Missional Systematic Theology

In his Systematic Theology, Robert Jenson quips: “Recent clamor for ‘contextual’ theology is of course empty, there never having been any other kind.” (ST 1.ix) As exhibit “A” for this point, consider Bavinck’s explanation for the current structure of systematic theologies:

In earlier centuries faith was more robust, and the question Why do I believe? Rarely came up. The foundations seemed so secure that to examine them was totally unnecessary; all available energy was devoted to the erection of the edifice itself. But today it is, above all, the philosophical underpinnings of dogmatics that are under fire; not some isolated doctrine but the very possibility of dogmatics is being questioned. The human ability to know is restricted to the visible world, and revelation is considered impossible. In addition, Holy Scripture is being robbed of its divine authority by historical criticism and even the warrant for and value of religion is being seriously disputed. Consequently, and partly caused by all this, religious life today is dramatically less vigorous than before. It must be granted that there is much movement in the domain of religion, but there is little genuinely religious life. Faith is no longer sure of itself; even among believers there is much doubt and uncertainty. The childlike and simultaneously heroic statement “I believe” is seldom heard and has given way to the doubts of criticism… . When religious life is vital, people speak “as those having authority,” not “as the scribes,” and the words “I know whom I believe” trip from the lips of believers. In a critical time like our own, however, there is uncertainty, above all, about the foundations, about the source of knowledge, method, and evidence of faith. For that reason the formal part is still regarded as the most important division of dogmatics. An entire apologetics tends to precede the dogmatics proper. [Reformed Dogmatics, vol 1., 106]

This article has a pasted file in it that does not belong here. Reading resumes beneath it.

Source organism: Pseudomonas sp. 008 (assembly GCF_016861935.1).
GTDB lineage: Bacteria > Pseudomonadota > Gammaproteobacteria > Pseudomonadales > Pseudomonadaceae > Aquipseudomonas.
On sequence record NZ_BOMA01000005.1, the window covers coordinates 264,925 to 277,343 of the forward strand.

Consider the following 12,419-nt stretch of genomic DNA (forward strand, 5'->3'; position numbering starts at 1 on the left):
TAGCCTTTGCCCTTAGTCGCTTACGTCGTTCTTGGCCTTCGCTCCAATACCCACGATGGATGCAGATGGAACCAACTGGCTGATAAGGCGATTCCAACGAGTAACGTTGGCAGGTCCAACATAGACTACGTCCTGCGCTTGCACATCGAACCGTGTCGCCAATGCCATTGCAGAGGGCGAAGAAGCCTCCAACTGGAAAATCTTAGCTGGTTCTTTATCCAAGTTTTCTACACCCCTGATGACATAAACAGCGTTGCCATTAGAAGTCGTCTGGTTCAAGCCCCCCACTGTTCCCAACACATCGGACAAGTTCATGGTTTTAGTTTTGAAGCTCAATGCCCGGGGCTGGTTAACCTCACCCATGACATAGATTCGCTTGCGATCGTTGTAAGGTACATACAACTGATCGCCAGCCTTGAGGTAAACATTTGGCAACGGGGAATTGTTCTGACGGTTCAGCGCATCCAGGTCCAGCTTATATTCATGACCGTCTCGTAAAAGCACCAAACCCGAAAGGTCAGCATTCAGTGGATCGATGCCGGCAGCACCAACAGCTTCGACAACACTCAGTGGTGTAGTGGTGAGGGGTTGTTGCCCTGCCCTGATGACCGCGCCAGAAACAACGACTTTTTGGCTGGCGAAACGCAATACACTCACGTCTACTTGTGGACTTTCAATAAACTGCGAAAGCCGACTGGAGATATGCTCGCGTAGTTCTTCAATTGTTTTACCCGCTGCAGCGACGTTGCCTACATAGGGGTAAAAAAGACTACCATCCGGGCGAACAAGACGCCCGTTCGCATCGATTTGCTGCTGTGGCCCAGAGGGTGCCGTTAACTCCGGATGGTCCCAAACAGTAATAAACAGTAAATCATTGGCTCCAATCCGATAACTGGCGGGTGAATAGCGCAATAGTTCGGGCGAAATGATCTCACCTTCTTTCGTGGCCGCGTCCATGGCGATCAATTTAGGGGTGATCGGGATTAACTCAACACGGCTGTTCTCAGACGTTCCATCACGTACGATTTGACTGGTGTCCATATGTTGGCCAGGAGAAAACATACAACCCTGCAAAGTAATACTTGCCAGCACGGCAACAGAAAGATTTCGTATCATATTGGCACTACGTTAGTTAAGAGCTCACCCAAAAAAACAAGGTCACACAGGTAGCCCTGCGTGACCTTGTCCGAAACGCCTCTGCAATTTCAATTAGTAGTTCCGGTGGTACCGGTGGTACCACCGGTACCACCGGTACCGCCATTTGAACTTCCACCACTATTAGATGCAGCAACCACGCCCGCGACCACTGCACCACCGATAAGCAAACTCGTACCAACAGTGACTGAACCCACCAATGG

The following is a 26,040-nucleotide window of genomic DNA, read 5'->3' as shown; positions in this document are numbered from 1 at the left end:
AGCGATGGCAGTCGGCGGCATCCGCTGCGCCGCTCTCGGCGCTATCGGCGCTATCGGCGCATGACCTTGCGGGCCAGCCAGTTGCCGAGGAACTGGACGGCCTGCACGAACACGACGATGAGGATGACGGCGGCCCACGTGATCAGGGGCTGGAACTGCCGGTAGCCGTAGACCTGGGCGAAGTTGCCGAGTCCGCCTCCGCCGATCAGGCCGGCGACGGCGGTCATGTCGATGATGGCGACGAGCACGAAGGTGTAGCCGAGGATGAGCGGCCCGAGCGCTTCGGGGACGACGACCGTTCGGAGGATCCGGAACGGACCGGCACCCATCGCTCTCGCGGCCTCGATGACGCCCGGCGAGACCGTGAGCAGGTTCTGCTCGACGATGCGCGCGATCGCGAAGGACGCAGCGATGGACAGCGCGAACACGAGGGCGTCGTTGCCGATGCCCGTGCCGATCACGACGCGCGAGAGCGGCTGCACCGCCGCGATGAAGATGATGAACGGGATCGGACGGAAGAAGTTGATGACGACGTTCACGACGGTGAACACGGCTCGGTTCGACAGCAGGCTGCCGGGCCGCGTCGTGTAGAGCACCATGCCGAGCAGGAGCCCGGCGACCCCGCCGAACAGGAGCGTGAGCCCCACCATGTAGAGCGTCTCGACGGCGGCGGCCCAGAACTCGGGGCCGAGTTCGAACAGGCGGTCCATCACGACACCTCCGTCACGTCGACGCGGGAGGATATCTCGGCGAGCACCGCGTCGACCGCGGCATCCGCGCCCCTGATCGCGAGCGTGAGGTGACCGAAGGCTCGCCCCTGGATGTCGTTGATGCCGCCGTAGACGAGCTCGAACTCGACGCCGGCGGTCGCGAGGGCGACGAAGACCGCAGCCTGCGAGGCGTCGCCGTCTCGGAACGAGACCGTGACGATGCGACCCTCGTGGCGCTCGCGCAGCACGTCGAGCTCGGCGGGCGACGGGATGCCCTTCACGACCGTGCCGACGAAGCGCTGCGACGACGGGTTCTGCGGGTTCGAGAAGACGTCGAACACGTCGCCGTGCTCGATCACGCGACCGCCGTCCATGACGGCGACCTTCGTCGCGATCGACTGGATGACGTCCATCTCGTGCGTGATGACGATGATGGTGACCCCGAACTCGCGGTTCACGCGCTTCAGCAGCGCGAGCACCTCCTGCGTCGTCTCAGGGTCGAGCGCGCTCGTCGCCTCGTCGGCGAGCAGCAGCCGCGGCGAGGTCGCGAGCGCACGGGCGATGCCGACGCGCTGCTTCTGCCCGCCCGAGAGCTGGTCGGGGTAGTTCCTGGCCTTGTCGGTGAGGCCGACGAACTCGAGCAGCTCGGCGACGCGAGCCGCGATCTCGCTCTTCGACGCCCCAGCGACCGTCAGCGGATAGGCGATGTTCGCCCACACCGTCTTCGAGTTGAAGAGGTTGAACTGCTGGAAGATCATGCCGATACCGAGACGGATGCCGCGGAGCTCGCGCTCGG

In other words, systematic theology is intrinsically missional: it has taken as its starting point dialogue with the world. Whether dogmaticians ought to have done this is certainly disputable, but one can hardly fault them for not speaking to “felt needs”.